Lasseter, it is becoming clear (and, again, the Imagineers who have been willing to chat with me about this have upheld my belief), is an excellent, extraordinary, justly lauded creative leader ... but not particularly adept at the political game. He created a company that, by all accounts, has little need or desire for politics, then he oversaw the sale of it to a company that has become widely known for back-biting, vicious political infighting.

WDI, it seems, has become a culture of fear and animosity, where the idea takes a distant back seat to the personalities and the desire to maintain some bizarre agenda of ensuring that current management stays in place at all costs -- even if it ultimately undoes what took so many years to create.

In my own personal experience, I saw the change at WDI from a division that was lauded for its creativity, where everyone felt they had a chance to pitch ideas, one that was held in extraordinarily high regard by all employees. In the early 1990s, before the ramifications of EuroDisney became clear (and many of the decisions that led to the financial mess it is still in came not from WDI but from the Disney Development Company), WDI was seen as the zenith of Disney creativity. Feature Animation and WDI were filled with truly astounding people, and they were creating such extraordinary things as the Tower of Terror, Disney's America, Westcot, Tokyo DisneySea, and so on. Their star shone very brightly -- but when the EuroDisney debacle came to light, WDI was held up as the scapegoat. Suddenly, it was WDI's fault that Disney overspent on the park -- as if the cost decisions weren't reviewed by senior management at all steps.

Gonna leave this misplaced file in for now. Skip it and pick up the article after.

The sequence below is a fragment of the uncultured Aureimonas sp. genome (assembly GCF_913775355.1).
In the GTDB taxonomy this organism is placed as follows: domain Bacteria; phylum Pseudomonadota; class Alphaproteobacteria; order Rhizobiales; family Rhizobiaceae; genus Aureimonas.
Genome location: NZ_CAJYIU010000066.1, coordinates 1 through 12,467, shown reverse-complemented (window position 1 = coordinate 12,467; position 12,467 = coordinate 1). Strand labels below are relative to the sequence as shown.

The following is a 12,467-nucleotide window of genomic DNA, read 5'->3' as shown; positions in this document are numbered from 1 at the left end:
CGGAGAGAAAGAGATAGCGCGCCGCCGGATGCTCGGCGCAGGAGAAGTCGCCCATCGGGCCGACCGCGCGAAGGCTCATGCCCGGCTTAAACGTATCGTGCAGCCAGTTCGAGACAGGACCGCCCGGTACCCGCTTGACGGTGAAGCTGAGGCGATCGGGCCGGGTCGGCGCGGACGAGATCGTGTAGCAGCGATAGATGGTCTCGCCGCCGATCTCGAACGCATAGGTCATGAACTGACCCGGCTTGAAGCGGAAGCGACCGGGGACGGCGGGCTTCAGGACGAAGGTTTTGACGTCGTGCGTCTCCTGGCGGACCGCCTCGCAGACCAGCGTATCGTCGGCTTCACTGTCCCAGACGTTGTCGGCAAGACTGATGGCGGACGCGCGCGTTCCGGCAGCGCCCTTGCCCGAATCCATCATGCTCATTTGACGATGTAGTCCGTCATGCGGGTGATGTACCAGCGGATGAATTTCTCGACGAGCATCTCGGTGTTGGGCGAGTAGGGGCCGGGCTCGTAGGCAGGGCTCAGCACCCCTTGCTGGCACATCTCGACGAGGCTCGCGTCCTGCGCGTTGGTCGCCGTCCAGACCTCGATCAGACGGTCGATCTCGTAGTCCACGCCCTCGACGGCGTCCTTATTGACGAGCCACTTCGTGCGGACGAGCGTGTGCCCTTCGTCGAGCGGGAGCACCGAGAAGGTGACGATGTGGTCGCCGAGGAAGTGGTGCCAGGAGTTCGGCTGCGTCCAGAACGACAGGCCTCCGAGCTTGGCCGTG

So, WDI became subordinate to the parks themselves, and a marketing mindset took over. Spending on things that would directly lead to revenue (shops, restaurants, inexpensive movie-based rides) became the norm because their return on investment could be immediately calculated, and anything that was extravagant or smacked of "Disney quality" was snuffed out. WDI was forced to turn a profit (or at least operate like a "proper" business division), a directive completely at odds with its role as an R&D and creative group.

Ultimately, WDI seems to have lost whatever power it once had to influence what happens in the theme parks, and only those Imagineers who toe the company line (such as the one who claimed that the "Epcot" sign was a great idea because it added to the sense of place and gave the park an identity it needed!) were given prime projects.

Again, this is pieced together from a multitude of e-mails and conversations I've had ... and hopefully someone can correct me if I'm wrong about it!

Thierry said...
This comment has been removed by a blog administrator.
Thierry said...

Make this comment a new post and get a picture on there, chpt.5: http://www.bigbrian-nc.com/pctoc.htm

This could be one of the most true and deep thought I have ever read. They are getting wrong with EPCOT and we must make anything possible to preserve the park's identity. I hate the future we are now. Is our present the natural lead from the past, about truly inspiring efforts no one's dare to do anymore?

dean said...

This is a perfect example of finding the correct balance in a design. With a building like Spaceship Earth it's pretty much perfect the way it was designed -- adding anything to it starts to detract from it's pure form.

I can understand the reasons for doing what they did to Communicore. They were trying to create a visually exciting space to enliven the plaza. Unfortunately, the effort was misguided and the design has ended up clashing with the original design rather than enhancing it. A plaza doesn't have to be filled with tons of needless details to make it visually exciting. A minimalist design can be exciting in it's own right if it is executed properly.

Anonymous said...

Hey Epcot82:

I continue to enjoy this terrific blog about my favorite of theme parks; keep up the good work. This is off topic, but I just read on allears.net that the Wonders of Life pavillion is now opened through 12/31/06. Just an FYI for those who'd like to see this once familiar pavillion one last time.